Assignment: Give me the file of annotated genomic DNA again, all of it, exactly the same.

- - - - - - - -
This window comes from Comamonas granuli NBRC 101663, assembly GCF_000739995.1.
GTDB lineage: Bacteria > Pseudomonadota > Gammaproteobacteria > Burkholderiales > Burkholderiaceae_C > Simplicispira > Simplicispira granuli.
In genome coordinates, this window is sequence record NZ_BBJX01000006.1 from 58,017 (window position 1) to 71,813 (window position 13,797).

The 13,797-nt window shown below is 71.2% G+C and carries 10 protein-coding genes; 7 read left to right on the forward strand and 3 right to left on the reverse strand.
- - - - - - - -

This window comes from Comamonas granuli NBRC 101663, assembly GCF_000739995.1.
GTDB lineage: Bacteria > Pseudomonadota > Gammaproteobacteria > Burkholderiales > Burkholderiaceae_C > Simplicispira > Simplicispira granuli.
In genome coordinates, this window is sequence record NZ_BBJX01000006.1 from 58,017 (window position 1) to 71,813 (window position 13,797).

The 13,797-nt window shown below is 71.2% G+C and carries 10 protein-coding genes; 7 read left to right on the forward strand and 3 right to left on the reverse strand.